Healthy facts Chyawanprash is an estimated Rs 300-cr market

The Centre warns on usage of artificial sweeteners.

Dabur and Ranbaxy’s formulations are out of danger.

P.T. Jyothi Datta

Mumbai, Aug. 10 Sugar-free chyawanprash and biscuits have come under the scanner of health authorities, for containing artificial sweeteners not outlined in existing health-related rules.

The Centre has sounded a note of caution on the use of artificial sweeteners such as saccharine and sucralose in sugar-free chyawanprash and biscuits, besides asking the State drug licensing authorities to review medicines where artificial (and not permitted) sweeteners have been used.

Chyawanprash is an estimated Rs 300-crore market locally, and the more recent sugar-free segment has players such as Baidyanath (with its sugar-free chyawanprash granules), besides Dabur and Ranbaxy whose sugar-free formulations of the product target weight-watchers and consumers with diabetes or sugar-related problems.

Labelling

Manufacturers will have to mention on their labels, the artificial sweeteners, permissible preservatives and colouring agents used in the product. They would also be responsible for the rationality, safety and quantity of various additives used in the formulation according to the Indian Pharmacopoeia and the Prevention of Food Adulteration Act, says the directive from the Union Health Ministry’s Department of Ayush (that handles alternate systems of medicine, including ayurveda, unani and siddha).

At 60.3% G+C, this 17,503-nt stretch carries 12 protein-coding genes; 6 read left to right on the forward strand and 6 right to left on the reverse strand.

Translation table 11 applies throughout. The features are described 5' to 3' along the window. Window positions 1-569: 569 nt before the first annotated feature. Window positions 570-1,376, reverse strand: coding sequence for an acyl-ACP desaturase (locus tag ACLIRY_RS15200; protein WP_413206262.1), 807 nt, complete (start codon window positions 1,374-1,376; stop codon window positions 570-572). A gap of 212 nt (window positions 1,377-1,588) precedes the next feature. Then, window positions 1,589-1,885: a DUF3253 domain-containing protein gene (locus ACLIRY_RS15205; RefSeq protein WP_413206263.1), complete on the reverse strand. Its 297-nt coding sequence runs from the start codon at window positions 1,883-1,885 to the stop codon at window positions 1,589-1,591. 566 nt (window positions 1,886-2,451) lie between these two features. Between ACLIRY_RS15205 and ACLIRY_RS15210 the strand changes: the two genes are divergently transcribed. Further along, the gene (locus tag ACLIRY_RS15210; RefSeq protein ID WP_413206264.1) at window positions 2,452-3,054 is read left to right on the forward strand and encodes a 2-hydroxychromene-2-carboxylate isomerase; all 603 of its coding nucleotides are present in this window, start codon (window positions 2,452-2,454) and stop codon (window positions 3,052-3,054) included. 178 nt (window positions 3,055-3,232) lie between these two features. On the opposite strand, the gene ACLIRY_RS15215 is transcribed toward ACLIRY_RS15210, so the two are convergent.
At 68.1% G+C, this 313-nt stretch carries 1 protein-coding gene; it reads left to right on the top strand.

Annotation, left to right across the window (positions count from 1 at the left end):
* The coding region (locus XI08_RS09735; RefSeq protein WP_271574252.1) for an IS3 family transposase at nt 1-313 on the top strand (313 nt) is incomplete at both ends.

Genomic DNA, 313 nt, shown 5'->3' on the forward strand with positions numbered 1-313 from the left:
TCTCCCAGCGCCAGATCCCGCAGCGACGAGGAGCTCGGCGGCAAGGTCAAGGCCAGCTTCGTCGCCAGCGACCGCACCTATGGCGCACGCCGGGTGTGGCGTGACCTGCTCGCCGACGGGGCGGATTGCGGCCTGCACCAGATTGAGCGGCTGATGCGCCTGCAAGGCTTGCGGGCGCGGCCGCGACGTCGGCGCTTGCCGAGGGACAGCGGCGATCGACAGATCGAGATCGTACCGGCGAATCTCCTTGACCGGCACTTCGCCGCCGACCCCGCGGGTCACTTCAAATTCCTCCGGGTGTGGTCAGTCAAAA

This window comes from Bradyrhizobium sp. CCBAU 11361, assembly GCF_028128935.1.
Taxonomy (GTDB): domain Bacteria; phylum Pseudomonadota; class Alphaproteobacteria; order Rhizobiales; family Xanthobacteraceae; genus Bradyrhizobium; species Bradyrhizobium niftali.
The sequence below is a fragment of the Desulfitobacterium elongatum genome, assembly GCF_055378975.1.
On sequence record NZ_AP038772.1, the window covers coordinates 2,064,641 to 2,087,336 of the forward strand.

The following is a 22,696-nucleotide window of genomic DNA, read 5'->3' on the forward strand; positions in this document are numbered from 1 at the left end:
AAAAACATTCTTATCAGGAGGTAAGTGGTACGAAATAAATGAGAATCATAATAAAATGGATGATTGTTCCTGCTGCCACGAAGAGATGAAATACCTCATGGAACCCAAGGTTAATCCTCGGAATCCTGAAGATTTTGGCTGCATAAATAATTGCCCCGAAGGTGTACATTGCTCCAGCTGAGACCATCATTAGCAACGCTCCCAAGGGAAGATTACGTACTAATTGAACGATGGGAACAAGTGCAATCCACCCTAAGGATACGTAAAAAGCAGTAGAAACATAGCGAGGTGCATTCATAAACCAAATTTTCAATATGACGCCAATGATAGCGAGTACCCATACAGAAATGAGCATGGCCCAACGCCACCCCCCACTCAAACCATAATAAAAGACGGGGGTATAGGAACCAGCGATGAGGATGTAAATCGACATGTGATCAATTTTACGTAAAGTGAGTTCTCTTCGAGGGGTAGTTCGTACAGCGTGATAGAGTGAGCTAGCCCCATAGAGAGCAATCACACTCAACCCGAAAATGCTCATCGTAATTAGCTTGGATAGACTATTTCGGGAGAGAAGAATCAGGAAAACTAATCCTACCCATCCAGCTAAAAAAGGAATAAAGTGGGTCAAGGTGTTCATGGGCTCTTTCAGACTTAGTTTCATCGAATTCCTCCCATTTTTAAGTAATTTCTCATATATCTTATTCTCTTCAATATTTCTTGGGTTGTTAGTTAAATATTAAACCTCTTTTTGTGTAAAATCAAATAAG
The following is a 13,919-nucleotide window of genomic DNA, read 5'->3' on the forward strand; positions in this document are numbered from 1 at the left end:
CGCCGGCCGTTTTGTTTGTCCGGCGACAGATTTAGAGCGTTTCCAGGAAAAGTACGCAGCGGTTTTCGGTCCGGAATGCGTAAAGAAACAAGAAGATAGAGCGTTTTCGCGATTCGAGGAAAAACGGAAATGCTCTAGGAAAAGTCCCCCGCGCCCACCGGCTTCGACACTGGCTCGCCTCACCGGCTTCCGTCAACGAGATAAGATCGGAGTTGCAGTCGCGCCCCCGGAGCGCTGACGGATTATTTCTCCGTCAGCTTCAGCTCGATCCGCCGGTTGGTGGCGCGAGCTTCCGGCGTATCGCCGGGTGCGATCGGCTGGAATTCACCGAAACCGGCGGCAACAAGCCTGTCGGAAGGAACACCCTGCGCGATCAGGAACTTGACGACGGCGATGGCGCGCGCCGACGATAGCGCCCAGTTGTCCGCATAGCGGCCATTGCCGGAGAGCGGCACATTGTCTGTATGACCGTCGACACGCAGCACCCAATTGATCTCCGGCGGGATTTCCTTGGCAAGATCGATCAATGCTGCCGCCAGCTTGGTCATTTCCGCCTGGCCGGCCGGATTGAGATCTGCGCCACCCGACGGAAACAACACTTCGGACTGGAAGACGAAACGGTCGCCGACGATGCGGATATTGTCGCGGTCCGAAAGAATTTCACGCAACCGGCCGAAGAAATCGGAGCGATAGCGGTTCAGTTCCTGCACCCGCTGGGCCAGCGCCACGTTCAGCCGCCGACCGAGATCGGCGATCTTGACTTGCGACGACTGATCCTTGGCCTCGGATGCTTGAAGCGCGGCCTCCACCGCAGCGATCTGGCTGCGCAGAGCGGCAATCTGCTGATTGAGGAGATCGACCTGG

Consumers benefit by knowing the quantity of ingredients used in these products, and large players may already be including such details on their labels, said an ayurvedic products manufacturer.

Proprietary products

But, Dabur and Ranbaxy’s sugar-free formulations of chyawanprash may not quite come under the ambit of the Centre’s directive, as they are patent and proprietary products, said an industry expert.

Though Dabur’s sugar-free Chyawanprakash and Ranbaxy’s Chyawan Active include the benefits of chyawanprash, it is not the generic formulation of the product, he explained.

About 60 per cent of chyawanprash consists of sugar-syrup, makers of chyawanprash told Business Line. And companies use artificial sweeteners to make it a health and life-style product, they said. However, they add, manufacturers do not use aspartame (an ingredient in table sweeteners), because it is not heat stable and has safety issues in children and people with kidney problems, he added.

(This article was published in the Business Line print edition dated August 11, 2008)
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